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Lightweights wheel reflectors



Simple yet extremely effective wheel stickers work on other components too.

At every product is thoroughly tested for as long as it takes to get a proper insight into how well it works. Our reviewers are experienced cyclists that we trust to be objective. While we strive to ensure that opinions expressed are backed up by facts, reviews are by their nature an informed opinion, not a definitive verdict. We don't intentionally try to break anything (except locks) but we do try to look for weak points in any design. The overall score is not just an average of the other scores: it reflects both a product's function and value – with value determined by how a product compares with items of similar spec, quality, and price.

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This is 86-piece Scotchlite sticker set from Lightweights attaches to the spokes and other moving components. Lighter and considerably more efficient than plastic reflectors, they don’t take up any space while getting you noticed at night and in misty, murky conditions. 

A clean surface is essential so give your wheels a good scrub. Cleaning the spokes with an alcohol-based solution before drying with a lint-free cloth ensures trouble-free adhesion, although chrome surfaces still proved tricky hosts. Placing the bike in a workstand, or the wheels in a jig makes the process more comfortable and set aside an undisturbed hour if you want neat patterns.

You take a sticker, stick it to a spoke, and then rub the protective paper sections between your fingers to set the adhesive properly. Once seated, you remove the protective layer and repeat the process on the next spoke, and so on.

The manufacturers reckon these are visible from a distance of 500 metres and, as long as it's a clear night, I’m inclined to agree. To be honest, performance is no more or less remarkable than rival 3M products. Emerging from junctions, oncoming traffic seemed notably more aware of our presence than usual, and in the main showed greater courtesy.

The stickers are no substitute for decent lights, obviously, but bring extra safety to any bike and they work on trailers and tag-alongs too. So far, there’s been no trace of peeling, lifting or other deterioration despite dodgy weather and exposure to solvents and dilute chain lube, so a couple of seasons' service shouldn’t be out of the question.


Simple yet extremely effective wheel stickers work on other components too. test report

Make and model: Lightweights wheel reflectors

Size tested: n/a

Rate the product for quality of construction:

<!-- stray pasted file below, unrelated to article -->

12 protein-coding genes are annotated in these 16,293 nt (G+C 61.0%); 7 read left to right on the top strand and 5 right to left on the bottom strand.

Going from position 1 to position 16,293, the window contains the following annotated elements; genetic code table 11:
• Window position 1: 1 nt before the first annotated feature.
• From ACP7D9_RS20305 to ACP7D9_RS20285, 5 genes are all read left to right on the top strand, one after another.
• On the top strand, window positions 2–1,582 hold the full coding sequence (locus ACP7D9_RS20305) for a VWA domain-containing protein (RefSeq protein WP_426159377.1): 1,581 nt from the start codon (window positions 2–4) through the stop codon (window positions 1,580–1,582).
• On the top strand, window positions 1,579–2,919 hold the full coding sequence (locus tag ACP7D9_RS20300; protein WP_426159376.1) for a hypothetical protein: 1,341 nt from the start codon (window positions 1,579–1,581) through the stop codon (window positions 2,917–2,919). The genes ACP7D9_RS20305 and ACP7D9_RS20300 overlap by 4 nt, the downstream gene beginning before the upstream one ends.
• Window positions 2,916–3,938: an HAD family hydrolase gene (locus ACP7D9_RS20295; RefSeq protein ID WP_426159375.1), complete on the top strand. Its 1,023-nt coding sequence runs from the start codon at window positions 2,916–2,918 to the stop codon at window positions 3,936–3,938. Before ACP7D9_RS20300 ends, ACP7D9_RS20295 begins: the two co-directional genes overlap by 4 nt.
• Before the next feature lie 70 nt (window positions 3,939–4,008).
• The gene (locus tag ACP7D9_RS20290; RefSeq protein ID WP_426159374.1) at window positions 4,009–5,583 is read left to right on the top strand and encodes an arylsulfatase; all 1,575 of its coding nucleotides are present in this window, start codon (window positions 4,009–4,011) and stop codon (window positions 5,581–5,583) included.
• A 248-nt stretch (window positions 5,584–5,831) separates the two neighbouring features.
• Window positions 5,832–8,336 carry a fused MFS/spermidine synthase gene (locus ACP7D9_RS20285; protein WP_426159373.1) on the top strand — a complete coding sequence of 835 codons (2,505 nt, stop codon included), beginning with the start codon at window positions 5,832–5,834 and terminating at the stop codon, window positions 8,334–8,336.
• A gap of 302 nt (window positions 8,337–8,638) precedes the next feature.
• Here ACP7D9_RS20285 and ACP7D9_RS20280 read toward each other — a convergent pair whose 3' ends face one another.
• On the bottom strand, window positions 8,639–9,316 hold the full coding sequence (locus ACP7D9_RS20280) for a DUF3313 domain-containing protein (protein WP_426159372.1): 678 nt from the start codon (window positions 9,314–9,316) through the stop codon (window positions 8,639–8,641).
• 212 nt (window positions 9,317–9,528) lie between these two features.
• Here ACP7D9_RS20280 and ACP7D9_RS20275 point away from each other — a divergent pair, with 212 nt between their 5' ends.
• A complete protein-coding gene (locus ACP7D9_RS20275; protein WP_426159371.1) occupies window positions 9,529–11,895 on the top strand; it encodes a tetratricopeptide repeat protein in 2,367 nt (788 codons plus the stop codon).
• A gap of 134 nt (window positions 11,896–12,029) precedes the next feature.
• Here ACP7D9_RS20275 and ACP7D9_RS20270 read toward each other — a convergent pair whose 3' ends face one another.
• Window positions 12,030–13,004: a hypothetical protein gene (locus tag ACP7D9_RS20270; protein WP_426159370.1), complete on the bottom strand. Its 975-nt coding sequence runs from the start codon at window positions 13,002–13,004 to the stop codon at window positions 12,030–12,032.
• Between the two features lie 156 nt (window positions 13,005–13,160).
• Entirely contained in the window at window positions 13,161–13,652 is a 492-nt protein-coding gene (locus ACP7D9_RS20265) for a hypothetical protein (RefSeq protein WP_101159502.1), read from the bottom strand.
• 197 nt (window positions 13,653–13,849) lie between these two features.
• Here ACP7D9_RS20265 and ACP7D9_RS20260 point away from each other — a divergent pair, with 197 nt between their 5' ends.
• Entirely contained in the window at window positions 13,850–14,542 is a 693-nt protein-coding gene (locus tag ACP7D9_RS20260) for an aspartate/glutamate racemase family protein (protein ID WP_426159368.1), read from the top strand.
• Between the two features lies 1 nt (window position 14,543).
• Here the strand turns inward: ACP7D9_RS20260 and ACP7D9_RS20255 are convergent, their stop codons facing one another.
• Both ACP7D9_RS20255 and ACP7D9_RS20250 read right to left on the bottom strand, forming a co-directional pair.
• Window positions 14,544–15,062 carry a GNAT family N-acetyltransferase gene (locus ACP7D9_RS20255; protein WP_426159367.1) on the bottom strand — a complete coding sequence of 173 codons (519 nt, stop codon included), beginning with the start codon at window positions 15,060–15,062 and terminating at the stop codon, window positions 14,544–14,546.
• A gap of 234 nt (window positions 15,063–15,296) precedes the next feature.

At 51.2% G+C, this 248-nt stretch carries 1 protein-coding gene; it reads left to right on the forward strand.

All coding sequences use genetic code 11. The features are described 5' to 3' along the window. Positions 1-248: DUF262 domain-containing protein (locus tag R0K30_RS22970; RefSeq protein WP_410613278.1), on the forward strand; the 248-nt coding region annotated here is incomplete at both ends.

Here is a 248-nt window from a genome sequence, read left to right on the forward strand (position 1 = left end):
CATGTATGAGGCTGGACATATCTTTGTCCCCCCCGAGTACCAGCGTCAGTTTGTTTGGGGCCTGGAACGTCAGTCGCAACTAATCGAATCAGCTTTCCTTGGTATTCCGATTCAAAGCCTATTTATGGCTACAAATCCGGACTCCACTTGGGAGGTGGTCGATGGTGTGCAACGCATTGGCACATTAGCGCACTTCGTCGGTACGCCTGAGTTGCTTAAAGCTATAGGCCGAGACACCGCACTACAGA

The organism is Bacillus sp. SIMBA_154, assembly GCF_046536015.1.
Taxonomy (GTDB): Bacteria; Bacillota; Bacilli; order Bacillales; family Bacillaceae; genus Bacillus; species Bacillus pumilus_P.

Rate the product for performance:
Rate the product for durability:
Rate the product for weight, if applicable:
Rate the product for comfort, if applicable:
Rate the product for value:

Did you enjoy using the product? Yes

Would you consider buying the product? Possibly

Would you recommend the product to a friend? Yes

Overall rating: 7/10

About the tester

Age: 37  Height: 1m 81  Weight: 70 kilos

I usually ride: Rough Stuff Tourer Based around 4130 Univega mtb Frameset  My best bike is: 1955 Holdsworth Road Path and several others including cross & traditional road

I've been riding for: Over 20 years  I ride: Most days  I would class myself as: Experienced

I regularly do the following types of riding: cyclo cross, commuting, touring, fixed/singlespeed, mtb,

Shaun Audane is a freelance writer/product tester with over twenty-eight years riding experience, the last twelve (120,000 miles) spent putting bikes and kit through their paces for a variety of publications. Previous generations of his family worked at manufacturing's sharp end, thus Shaun can weld, has a sound understanding of frame building practice and a preference for steel or titanium framesets.
Citing Richard Ballantine and an Au pair as his earliest cycling influences, he is presently writing a cycling book with particular focus upon women, families and disabled audiences (Having been a registered care manager and coached children at Herne Hill Velodrome in earlier careers)

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Tony Farrelly | 13 years ago

Funnily enough me too

handlebarcam | 13 years ago

When I read the title I thought Lightweight, the German manufacturer of massively overpriced wheels, had started selling refectors. If they did they'd probably cost 50 quid a-piece, but would no doubt find buyers among the Serotta-riding dentists who make up most of their customer base.

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